Cost of Root Canals Across the U.S.
Root canals, like cars and homes, cost more in certain areas of the U.S. Here are some overviews of quotes by region. You may want to ask additional questions if you’re quoted a price nowhere near these ranges, whether low (quality concerns) or high (overcharging).
|Region||Average cost of molar root canal|
|$900 - $1,100|
|$1,00 - $1,200|
|$1,200 - $1,400|
|$1,500 - $2,000|
There are additional costs involved with getting a root canal beyond the actual procedure. These are generally a small percentage when compared to the total cost of the procedure, and mainly encompass medications you need to take before and after the root canal.
Before the Root Canal
If you cannot get your procedure right away, you may be given a prescription of antibiotics to purchase and take until root canal day.
You’ll have to factor in several hundred more dollars for the restoration procedure needed to make sure the tooth is protected and able to continue to function in your mouth without breaking. A crown to protect the tooth can cost up to around $1,000. However, insurance may assist.
Some providers perform root canals in one sitting, while others ask you to return a couple of times to ensure the infection was totally removed. If you do not have paid time off work, those additional hours away might be a factor in determining where to go.
After the Root Canal
While you heal, you may be given a prescription for a small quantity of painkillers. To avoid taking prescription opioids longer than necessary, you’ll likely want to switch to an over-the-counter option like ibuprofen or acetaminophen, at around $10, when possible.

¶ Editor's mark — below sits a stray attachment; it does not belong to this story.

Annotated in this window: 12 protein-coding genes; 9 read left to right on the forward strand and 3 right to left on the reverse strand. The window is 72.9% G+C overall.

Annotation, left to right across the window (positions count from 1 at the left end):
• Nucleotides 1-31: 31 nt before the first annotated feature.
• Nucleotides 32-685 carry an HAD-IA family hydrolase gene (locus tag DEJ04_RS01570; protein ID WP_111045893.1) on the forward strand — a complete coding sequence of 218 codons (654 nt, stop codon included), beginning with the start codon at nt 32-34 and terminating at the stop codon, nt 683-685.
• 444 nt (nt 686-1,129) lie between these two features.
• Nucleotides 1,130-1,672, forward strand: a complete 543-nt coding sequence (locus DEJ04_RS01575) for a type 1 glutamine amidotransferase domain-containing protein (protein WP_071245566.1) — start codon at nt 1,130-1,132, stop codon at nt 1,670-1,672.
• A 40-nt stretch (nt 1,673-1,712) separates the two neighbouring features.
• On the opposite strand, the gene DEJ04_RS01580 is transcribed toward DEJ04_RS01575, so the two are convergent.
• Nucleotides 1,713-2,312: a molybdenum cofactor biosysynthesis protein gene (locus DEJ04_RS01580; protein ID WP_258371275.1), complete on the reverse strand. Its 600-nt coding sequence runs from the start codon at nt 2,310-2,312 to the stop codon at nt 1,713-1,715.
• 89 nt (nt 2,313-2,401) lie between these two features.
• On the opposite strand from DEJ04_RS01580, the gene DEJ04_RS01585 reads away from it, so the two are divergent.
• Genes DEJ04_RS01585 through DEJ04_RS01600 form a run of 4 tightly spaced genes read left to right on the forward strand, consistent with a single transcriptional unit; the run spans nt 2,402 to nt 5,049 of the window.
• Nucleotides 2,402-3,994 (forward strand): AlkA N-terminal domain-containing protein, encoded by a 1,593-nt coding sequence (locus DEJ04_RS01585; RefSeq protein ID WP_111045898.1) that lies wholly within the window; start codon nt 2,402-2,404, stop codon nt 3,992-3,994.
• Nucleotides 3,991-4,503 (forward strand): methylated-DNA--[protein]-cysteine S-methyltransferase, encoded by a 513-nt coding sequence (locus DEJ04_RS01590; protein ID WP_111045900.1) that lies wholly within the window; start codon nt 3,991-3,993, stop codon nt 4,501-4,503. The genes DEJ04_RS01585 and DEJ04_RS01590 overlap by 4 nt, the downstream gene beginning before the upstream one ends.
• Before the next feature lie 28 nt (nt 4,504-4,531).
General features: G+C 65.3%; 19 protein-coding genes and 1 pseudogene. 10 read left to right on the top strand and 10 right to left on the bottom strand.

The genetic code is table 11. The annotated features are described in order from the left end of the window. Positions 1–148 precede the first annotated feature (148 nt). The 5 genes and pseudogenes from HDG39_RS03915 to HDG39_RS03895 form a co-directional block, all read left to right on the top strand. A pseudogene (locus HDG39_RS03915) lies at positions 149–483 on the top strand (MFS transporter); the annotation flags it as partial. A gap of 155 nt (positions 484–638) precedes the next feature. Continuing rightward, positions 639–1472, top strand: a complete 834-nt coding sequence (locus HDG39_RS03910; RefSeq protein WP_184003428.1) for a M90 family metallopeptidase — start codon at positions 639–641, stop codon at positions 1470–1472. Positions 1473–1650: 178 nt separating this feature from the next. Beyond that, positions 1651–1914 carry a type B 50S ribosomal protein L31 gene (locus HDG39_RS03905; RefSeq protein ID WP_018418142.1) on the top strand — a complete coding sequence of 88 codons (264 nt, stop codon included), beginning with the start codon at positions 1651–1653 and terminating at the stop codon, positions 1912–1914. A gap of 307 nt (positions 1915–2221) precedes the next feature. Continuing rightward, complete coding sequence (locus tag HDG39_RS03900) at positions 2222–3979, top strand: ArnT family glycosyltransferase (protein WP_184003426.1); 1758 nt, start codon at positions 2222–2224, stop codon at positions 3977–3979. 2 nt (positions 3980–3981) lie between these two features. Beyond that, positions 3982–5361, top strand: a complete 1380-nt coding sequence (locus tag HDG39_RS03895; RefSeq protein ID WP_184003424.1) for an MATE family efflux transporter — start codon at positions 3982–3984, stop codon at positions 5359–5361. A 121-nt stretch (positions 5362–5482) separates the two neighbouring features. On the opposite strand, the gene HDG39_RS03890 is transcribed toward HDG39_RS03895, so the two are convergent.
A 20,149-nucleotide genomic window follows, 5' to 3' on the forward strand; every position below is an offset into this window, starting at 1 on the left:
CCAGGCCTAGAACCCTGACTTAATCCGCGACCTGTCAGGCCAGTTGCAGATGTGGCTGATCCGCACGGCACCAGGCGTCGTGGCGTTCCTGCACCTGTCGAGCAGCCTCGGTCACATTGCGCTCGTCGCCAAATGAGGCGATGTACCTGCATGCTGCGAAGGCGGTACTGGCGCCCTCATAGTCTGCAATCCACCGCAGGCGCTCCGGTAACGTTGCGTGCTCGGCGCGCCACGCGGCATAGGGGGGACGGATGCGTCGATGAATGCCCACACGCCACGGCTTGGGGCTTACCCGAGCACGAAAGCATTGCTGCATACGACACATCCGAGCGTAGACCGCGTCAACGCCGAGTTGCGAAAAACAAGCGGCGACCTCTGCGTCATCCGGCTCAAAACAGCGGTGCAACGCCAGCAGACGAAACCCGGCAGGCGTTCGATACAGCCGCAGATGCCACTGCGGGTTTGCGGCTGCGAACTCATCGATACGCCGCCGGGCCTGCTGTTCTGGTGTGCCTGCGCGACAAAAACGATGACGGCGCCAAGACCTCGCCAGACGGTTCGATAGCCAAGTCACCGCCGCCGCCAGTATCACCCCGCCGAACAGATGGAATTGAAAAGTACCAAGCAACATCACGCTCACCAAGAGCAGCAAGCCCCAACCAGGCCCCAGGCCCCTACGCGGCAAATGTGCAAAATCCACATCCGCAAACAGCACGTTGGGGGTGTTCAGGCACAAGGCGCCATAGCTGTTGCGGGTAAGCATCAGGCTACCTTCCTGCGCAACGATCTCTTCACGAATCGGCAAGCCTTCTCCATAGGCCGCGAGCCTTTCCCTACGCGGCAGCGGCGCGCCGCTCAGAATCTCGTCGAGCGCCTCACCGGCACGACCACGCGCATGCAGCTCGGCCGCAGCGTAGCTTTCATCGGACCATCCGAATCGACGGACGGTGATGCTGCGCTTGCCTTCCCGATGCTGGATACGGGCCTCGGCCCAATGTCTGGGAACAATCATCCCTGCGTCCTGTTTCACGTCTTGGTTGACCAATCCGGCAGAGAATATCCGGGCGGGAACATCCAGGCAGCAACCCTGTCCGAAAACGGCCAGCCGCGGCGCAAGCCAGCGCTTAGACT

There’s a chance that more dental work will be required if the infection wasn’t fully cleaned out, which could also lead to more procedures with more charges, or even a removal of the tooth if necessary. That would be followed with an implant tooth, also costly, and could happen down the road after your procedure. You might want to get a quote for additional services just in case, so you won’t be surprised.
If you’re feeling a lot of pain immediately after the root canal therapy, you may need to take a day off of work, so be sure to factor in lost wages or personal days. However, most people find the pain is tolerable. A bit of time off work may be required for follow-up visits, too.
How to Save on the Cost of a Root Canal With Student Clinics
If the prices you’ve seen are prohibitive, you may want to look at a dentistry school clinic, if your area has one. Dental students treat patients under the direct supervision of dental faculty, and the price would be more affordable. This is especially true if you’re in a lower income bracket, as most student clinics are tailored to help those in the community in need of dental work. Some universities that offer student dental clinics are UCLA, Tufts University, the University of Michigan and New York University.